With Brexit making the headlines on a daily (if not hourly) basis, we have received a number of calls to our advice line regarding settled status and British citizenship.

Although we’re not immigration experts here is an overview of the right to work in the UK.

Settled status

A person who qualifies for settled status or British citizenship has an unconditional right to work in the UK.

If a person has settled status in the UK, then they are entitled to work here. ‘Settled status’, ‘indefinite leave to remain’ and ‘permanent residence’ all mean the same thing.

Family members may join a person with settled status and can apply for British citizenship after 12 months.

There is a wide variety of categories of person who can qualify to apply for settled status. They include:

  • persons who have continuous compliant employment in the UK for five years under various schemes:
    • work permit holders, except key workers or Training and Work Experience Scheme permit holders
    • overseas journalists and broadcasters
    • sole representatives of overseas businesses
    • private servants in diplomatic households
    • domestic workers in private households
    • overseas government employees
    • ministers of religion, missionaries or members of religious orders
    • members of the operational ground staff of an overseas-owned airline
    • Commonwealth citizens with UK ancestry
    • Tier 1 (General) migrants
    • Tier 1 (Exceptional Talent) migrants
    • Tier 1 (Entrepreneur) migrants (reduced to three years continuous employment if ten full time jobs have been created or an extra turnover of £5,000,000 has been achieved)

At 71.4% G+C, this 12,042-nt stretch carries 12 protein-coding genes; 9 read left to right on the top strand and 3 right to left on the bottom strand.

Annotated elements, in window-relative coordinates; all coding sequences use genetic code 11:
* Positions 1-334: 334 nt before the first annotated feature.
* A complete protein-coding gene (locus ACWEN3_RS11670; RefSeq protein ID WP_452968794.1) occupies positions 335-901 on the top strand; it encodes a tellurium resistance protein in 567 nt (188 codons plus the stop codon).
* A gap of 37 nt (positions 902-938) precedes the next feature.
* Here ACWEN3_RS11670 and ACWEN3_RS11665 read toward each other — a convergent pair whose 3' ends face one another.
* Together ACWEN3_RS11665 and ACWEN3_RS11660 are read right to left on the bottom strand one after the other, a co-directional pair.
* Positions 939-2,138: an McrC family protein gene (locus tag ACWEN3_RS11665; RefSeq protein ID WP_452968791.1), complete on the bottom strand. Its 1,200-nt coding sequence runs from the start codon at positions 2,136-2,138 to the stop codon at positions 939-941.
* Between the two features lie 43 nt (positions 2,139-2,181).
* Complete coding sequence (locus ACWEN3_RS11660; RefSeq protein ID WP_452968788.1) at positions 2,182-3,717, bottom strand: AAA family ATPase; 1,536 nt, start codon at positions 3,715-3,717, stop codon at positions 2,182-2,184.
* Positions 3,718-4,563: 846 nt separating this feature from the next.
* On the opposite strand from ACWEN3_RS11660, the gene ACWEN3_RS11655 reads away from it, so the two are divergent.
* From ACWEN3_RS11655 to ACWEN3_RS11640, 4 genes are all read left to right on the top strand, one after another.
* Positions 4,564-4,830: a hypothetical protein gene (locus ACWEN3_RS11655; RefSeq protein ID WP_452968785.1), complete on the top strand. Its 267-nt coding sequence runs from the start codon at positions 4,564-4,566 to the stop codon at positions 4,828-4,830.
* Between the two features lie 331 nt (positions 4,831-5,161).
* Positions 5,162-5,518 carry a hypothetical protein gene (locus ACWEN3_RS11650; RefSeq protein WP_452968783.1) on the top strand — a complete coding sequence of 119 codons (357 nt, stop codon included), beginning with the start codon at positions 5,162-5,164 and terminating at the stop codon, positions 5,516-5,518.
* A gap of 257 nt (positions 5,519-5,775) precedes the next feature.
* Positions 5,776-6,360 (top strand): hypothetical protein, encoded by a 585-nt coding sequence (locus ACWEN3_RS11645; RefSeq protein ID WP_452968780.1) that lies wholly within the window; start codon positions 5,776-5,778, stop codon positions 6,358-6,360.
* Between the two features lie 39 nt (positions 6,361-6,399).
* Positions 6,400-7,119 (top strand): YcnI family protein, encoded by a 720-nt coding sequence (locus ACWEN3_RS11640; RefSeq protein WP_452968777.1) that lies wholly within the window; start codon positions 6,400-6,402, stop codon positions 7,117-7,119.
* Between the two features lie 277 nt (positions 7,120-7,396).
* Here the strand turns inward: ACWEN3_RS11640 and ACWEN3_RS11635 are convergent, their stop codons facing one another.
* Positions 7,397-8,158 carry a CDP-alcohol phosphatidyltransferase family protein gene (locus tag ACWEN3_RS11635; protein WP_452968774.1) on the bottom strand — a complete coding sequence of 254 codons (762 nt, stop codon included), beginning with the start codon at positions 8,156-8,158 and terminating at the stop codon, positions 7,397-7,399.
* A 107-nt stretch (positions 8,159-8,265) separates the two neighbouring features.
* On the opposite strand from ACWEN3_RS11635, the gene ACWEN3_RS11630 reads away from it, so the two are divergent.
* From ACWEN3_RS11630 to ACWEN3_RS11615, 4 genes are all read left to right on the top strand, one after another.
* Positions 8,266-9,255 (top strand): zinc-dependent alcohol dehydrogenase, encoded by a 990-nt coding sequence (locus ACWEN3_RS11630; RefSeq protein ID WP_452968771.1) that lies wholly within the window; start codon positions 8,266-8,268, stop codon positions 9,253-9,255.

• Tier 1 (Investor) migrants (reduced to two- or three-years continuous employment if an investment of £10 million or £5 million respectively has been made in the UK)
    • Tier 2 migrants (except for those coming in the Intra-company transfer category since 6 April 2010)
    • retired persons of independent means
  • spouses and civil partners of certain persons who are settled or applying for settlement at the same time
  • bereaved spouses, civil partners and unmarried or same-sex partners
  • unmarried or same-sex partners of settled persons, after two years
  • children of parents or relatives who are settled or applying for settlement at the same time
  • adopted children of parents who are settled or applying for settlement at the same time
  • parents, grandparents or other dependent relatives of persons who are settled or applying for settlement at the same time
  • persons granted asylum or humanitarian protection (who are given a renewable 5-year UK residence permit)

Guidance on settling in the UK is available from the GOV.UK website: GOV.UK—Settling in the UK.

British citizenship

British citizens are entitled to live and work in the UK. There are four methods of obtaining British citizenship:

  • birth or adoption
  • descent
  • registration
  • naturalisation

Applicants for naturalisation are required to have enough knowledge about life in the UK, and enough knowledge of the English, Welsh or Scottish Gaelic language.

Applicants for registration and naturalisation are required to undertake an allegiance ceremony and may lose their citizenship if it was obtained by fraud, false representation or concealment of a material fact.

If you would like more information on this or any other employment issue, please call us on 0345 076 2288.